2018 Festival Season
June 16-August 11


The Pajama Game

(1954)
Music and Lyrics by Richard Adler and Jerry Ross
Book by George Abbott and Richard Bissell

“Irresistible,” “a humdinger,” “bright, brassy, and jubilantly sassy,” “a deliriously daffy delight,” “raucous, rollicking, and fast,” “about the best-natured musical you may ever see.” These are just some of the accolades that greeted the Broadway opening in 1954 of Adler and Ross’ The Pajama Game, which ran more than 1000 performances. Although they followed this up the next year with another blockbuster, Damn Yankees, Ross’ death that same year at age 29 cut short what promised to be a musical theater team to rival Rodgers and Hammerstein and Lerner and Loewe. Based on Richard Bissell’s novel 7½ Cents, the engaging story centers on the budding, but tense, romance between pajama factory foreman Sid and union boss Babe, who is trying hard, on behalf of the employees, to wangle a raise out of Sid’s boss. Few shows have produced a more dizzying array of bright, catchy, and spirited tunes: “I’m Not at All in Love,” “Once a Year Day,” “Hey There,” “Steam Heat,” “Small Talk,” “There Once Was a Man,” and the unforgettable “Hernando’s Hideaway.”

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Babes in Arms

(1937)
Music by Richard Rodgers
Lyrics by Lorenz Hart
Book by Richard Rodgers and Lorenz Hart

Richard Rodgers, never at a loss for melody, and Lorenz Hart, ever-ready with a witty and poignant lyric, outdid even themselves in their 1937 musical hit Babes in Arms, which produced more enduring standards than any musical of the period. The stage show and subsequent Judy Garland/Mickey Rooney film popularized the “kids … let’s put on a show” concept. To avoid being sent off to a work farm for the summer while their vaudevillian parents tour, teenagers, led by Val Lamar and his adoring girlfriend Billie, band together to produce a musical follies featuring former child actress Baby Rose. But prejudice among the ranks raises obstacles to their venture. Song hits include “My Funny Valentine,” “The Lady Is a Tramp,” “I Wish I Were in Love Again,” “Johnny One Note,” the rousing title song, and that most haunting and affecting of tunes, “Where or When,” in which Billie, meeting Val for the first time, is struck with a déjà vu sense that they have crossed paths before. Remarkably, the show has never been revived on Broadway—don’t miss this opportunity at OLO!

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Fifty Million Frenchmen

(1929)
Music and Lyrics by Cole Porter
Book by Herbert Fields

OLO audiences over the past several years have had a unique opportunity—in Jubilee, Silk Stockings, Can-Can, Kiss Me, Kate, and Anything Goes—to experience the unmatched delights of a Cole Porter musical. His memorable tunes, sophisticated lyrics, and double entendres have captivated theatergoers since he made his first big splash on Broadway in the late 1920s. And now … OLO brings to life his first hit show, Fifty Million Frenchmen, with one of the composer’s most glorious musical scores. Wealthy American playboy Peter Forbes, while in Paris, bets his friend Billy that, within a month and passing himself off as poor, he can become engaged to a girl, Looloo, who has caught his eye. Complications arise when two other girls foist their attentions on Peter, and Looloo informs him that her socialite parents are set on her marrying a grand duke. The score includes two Porter top-40 standards, “You Do Something to Me” and “You’ve Got That Thing,” in addition to “Find Me a Primitive Man” (not one that belongs to a club, but one that has a club that belongs to him), the ever-amusing “Tale of the Oyster,” and the exquisite “You Don’t Know Paree.”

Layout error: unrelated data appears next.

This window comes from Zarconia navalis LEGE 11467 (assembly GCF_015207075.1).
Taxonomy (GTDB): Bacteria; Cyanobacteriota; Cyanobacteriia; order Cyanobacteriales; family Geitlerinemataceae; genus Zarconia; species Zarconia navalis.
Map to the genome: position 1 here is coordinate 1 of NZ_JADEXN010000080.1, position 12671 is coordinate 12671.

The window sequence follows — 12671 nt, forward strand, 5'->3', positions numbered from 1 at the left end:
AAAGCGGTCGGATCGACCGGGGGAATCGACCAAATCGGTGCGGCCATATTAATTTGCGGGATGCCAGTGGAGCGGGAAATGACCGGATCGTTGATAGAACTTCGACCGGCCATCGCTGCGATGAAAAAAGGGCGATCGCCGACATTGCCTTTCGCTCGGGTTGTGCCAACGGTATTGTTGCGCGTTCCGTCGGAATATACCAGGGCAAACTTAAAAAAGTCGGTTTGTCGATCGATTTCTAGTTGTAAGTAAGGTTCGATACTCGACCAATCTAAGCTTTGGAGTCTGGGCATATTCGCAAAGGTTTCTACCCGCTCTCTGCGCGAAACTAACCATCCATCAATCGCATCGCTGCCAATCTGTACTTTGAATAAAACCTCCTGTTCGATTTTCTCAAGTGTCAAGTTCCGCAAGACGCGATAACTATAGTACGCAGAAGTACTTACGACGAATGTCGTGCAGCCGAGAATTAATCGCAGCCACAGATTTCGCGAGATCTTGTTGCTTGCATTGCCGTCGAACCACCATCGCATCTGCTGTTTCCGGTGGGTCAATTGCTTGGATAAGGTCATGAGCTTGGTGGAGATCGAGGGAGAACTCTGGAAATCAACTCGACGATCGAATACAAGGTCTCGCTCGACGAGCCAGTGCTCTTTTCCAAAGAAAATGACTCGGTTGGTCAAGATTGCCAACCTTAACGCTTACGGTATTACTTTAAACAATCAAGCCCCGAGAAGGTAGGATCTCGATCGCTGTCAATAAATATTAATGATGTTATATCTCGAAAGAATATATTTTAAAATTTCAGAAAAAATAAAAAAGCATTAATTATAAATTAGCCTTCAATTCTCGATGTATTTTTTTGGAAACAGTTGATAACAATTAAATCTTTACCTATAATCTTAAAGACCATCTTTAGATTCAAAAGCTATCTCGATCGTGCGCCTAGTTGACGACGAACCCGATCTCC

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Iolanthe

(1882)
Music by Arthur Sullivan
Libretto by William Gilbert

Very few things British escaped the satirical pen of William Gilbert—their parliamentary system was no exception. In Iolanthe, politicians, laws, males, and class snobbery have no chance in a world in which women, in the guise of fairies, call the shots. The forever youthful fairy Iolanthe married a mortal some years before and bore a son, Strephon. When his beloved, the shepherdess Phyllis, sees him embracing his mother, she misinterprets their relationship and agrees to marry instead a member of the House of Lords. As revenge for this insult, the Fairy Queen uses her powers to put Strephon into Parliament, with the goal of wreaking havoc. Sullivan’s score, ever melodic, is arguably his most ambitious, with harmonies reminiscent at times of Mendelssohn and Wagner. Highlights include the Fairy Queen’s “Oh, Foolish Fay”; the mighty chorus of the Peers, “Loudly Let the Trumpet Bray;” the Lord Chancellor’s “When I Went to the Bar”; and the devilishly difficult nightmare song, “When You’re Lying Awake,” the patter song to end all patter songs.